Buy-to-let lending clampdown

Buy-to-let lending clampdown

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David Smith, partner and head of operations at Anthony Gold Solicitors, examines and assesses the possible impact on the buy-to-let market if the Financial Conduct Authority (FCA) decides to intervene in regulating smaller and non-bank lenders.

Why is the FCA considering intervening in the buy-to-let market?

The Bank of England has already expressed concern that the buy-to-let market is as buoyant as it was prior to the 2008 crash and that lending is at a similar level as it was then. It has suggested it might, through the Prudential Regulation Authority (PRA) apply some degree of regulation to bank lending and has consulted on whether it should do so. However, the lending market has diversified in the meantime, partly as a response to the crash as well, and some smaller and non-bank lenders fall outside the remit of the PRA and within that of the FCA. The FCA is considering whether a similar element of regulation should now be applied to these other lenders.

What does this mean for one of the fastest-growing areas of the housing market?

It could have no effect at all. Although the PRA has suggested that it will regulate buy-to-let lending, this will only be to ensure that an appropriate set of risk criteria is used when assessing borrowers and that there are no lax standards being applied in this sector. In other words, the PRA will want to be sure that proper stress tests are being applied and that a rise in interest rates or softening in the rental market will not lead to a wave of mortgage defaults. However, this may not be terribly relevant because banks have generally learnt lessons from the crash and there is no strong evidence of lax standards in buy-to-let lending. Indeed, some banks have further tightened their lending criteria this year.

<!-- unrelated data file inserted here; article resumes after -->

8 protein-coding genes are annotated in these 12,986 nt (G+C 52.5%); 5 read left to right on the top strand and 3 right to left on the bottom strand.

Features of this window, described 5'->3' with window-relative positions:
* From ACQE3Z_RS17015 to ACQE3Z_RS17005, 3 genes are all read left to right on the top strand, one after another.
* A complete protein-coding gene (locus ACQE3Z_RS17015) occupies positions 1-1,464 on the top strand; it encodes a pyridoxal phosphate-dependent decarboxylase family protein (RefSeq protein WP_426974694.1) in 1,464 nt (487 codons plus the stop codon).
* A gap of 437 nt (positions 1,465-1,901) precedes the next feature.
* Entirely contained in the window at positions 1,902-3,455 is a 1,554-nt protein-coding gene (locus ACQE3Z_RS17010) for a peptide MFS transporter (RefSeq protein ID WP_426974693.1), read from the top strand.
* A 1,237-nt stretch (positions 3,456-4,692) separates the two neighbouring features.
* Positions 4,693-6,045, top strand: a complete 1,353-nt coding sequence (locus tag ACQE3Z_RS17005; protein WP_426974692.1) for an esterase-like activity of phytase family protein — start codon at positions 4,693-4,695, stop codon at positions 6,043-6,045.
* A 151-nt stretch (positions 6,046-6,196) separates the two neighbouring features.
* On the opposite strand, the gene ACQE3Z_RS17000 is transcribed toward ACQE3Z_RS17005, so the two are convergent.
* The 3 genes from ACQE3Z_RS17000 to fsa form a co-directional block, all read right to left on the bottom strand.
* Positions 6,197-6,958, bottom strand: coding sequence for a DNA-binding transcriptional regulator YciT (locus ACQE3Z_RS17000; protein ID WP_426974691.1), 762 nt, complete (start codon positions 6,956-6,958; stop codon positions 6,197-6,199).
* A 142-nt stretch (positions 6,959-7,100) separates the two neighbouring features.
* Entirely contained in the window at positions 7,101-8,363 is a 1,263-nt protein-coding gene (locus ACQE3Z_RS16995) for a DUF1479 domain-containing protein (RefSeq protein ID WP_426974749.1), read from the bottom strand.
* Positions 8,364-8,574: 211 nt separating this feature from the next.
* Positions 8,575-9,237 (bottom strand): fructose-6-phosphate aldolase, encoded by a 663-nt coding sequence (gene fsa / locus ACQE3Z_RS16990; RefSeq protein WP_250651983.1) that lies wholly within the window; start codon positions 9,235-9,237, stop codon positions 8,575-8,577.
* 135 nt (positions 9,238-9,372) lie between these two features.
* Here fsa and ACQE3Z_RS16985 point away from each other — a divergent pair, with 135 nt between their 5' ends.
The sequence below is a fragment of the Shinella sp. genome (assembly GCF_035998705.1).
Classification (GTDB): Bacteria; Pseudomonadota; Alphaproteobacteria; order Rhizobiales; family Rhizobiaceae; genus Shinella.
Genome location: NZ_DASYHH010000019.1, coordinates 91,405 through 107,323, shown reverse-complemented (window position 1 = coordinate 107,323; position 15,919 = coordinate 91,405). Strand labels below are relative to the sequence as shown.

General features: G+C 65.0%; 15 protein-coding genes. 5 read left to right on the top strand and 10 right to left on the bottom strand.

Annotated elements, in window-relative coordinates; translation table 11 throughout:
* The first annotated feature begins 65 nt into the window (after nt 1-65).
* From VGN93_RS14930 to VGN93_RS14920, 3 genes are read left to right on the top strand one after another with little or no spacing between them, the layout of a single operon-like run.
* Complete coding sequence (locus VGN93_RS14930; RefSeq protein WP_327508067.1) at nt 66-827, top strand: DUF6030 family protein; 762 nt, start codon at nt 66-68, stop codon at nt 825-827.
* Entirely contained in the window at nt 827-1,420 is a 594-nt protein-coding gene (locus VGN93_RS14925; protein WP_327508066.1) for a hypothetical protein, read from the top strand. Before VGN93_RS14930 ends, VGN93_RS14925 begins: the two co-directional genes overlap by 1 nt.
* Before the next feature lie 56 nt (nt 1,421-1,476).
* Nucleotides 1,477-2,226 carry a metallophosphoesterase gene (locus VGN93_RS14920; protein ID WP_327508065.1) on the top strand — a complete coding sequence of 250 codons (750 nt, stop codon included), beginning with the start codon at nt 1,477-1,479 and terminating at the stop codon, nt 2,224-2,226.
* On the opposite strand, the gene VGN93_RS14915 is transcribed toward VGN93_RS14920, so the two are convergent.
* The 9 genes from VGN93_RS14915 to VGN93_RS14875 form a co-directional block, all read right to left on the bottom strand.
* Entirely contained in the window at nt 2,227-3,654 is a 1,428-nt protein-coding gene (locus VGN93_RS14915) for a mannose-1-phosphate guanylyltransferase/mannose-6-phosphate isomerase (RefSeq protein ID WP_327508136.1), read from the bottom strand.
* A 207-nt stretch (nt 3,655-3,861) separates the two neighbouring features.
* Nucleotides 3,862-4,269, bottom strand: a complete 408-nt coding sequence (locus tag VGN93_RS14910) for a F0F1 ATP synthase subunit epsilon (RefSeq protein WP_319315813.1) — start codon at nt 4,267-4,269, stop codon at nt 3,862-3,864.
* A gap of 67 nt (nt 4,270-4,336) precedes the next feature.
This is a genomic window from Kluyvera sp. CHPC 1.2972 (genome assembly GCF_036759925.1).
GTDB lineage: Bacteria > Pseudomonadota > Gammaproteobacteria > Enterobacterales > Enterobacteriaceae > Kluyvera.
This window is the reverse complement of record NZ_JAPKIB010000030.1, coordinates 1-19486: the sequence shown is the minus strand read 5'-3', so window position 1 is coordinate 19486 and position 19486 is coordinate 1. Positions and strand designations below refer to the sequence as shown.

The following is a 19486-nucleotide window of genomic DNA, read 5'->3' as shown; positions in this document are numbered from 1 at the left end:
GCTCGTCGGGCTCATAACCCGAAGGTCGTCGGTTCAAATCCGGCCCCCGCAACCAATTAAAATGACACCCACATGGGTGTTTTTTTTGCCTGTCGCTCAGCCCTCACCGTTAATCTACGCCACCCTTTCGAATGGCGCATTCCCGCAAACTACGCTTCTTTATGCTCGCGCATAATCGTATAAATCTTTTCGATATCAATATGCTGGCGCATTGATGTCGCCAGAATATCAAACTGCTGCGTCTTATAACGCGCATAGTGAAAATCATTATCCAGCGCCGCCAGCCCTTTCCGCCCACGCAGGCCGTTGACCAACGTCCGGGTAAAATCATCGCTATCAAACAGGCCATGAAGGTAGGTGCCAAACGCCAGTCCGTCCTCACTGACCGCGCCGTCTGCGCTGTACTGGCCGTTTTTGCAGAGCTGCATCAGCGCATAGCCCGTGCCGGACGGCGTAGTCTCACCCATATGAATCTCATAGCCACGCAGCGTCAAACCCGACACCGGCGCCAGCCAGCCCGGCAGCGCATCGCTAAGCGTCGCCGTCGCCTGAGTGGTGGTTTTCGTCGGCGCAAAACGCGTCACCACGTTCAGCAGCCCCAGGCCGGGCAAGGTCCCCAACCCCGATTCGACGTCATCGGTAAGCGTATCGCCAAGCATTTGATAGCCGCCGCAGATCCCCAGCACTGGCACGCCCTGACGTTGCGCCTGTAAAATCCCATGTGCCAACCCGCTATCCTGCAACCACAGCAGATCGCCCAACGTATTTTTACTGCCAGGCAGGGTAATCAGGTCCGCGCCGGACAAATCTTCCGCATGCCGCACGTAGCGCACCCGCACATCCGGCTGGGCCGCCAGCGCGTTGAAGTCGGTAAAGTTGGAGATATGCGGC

Lenders that fall outside the FCA remit may be prepared to lend where banks are not. However, this does not necessarily mean that they apply lax standards but more that they assess risk differently. Smaller lenders are themselves conscious of the risks that they are running and are fully aware that there is no prospect of a state-sponsored rescue if they make a mistake and so they are generally fairly careful with lending. At the moment the FCA is proposing to monitor the situation and gather evidence—it is possible that it may not find any or may consider that what it finds does not warrant further regulation. At this stage, lenders will probably review their criteria and some may apply a more restrictive policy but until the FCA starts to indicate what it is finding, there is unlikely to be any drastic change.

It is also worth noting that while lending has returned to previous levels, landlords are generally much less highly geared and there are many more landlords with little or no debt-financing than there were before.

Is there a risk that buy-to-let lenders not supervised by the PRA could sanction poorer lending standards?

There is always a risk of poor lending criteria. However, buy-to-let lending, even within entities regulated by the PRA has generally fallen outside the PRA’s controls and so there is no real difference between PRA and non-PRA regulated entities at the moment. It is an area which the PRA and FCA will wish to keep a close eye on as in retrospect it was in the buy-to-let market that some of the first signs of the collapse could be seen in 2008, and it was also that sector which helped to spread the damage further. Additionally, landlords who are unable to pay mortgages often own more than one property and so they are force multipliers in that their collapse leads to multiple families being left homeless with the resultant increased economic damage that it causes.

Are there any other risks to the buy-to-let market?

The main risks to the buy-to-let market come from central and devolved governments. Landlords face increased income tax cost as relief for mortgage interest payments is phased out and will also be required to pay more in stamp duty land tax on their property purchases. There are also increased regulatory requirements which bring new and increased expenses and the forthcoming requirement to ensure that properties meet a minimum energy efficiency level which will require substantial investment in some properties. All of these will increase landlord costs and they may not be able to cover all of these through increased rent if the market will not bear those rent levels.

Interviewed by Susan Ghaiwal. The views expressed by our Legal Analysis interviewees are not necessarily those of the proprietor.

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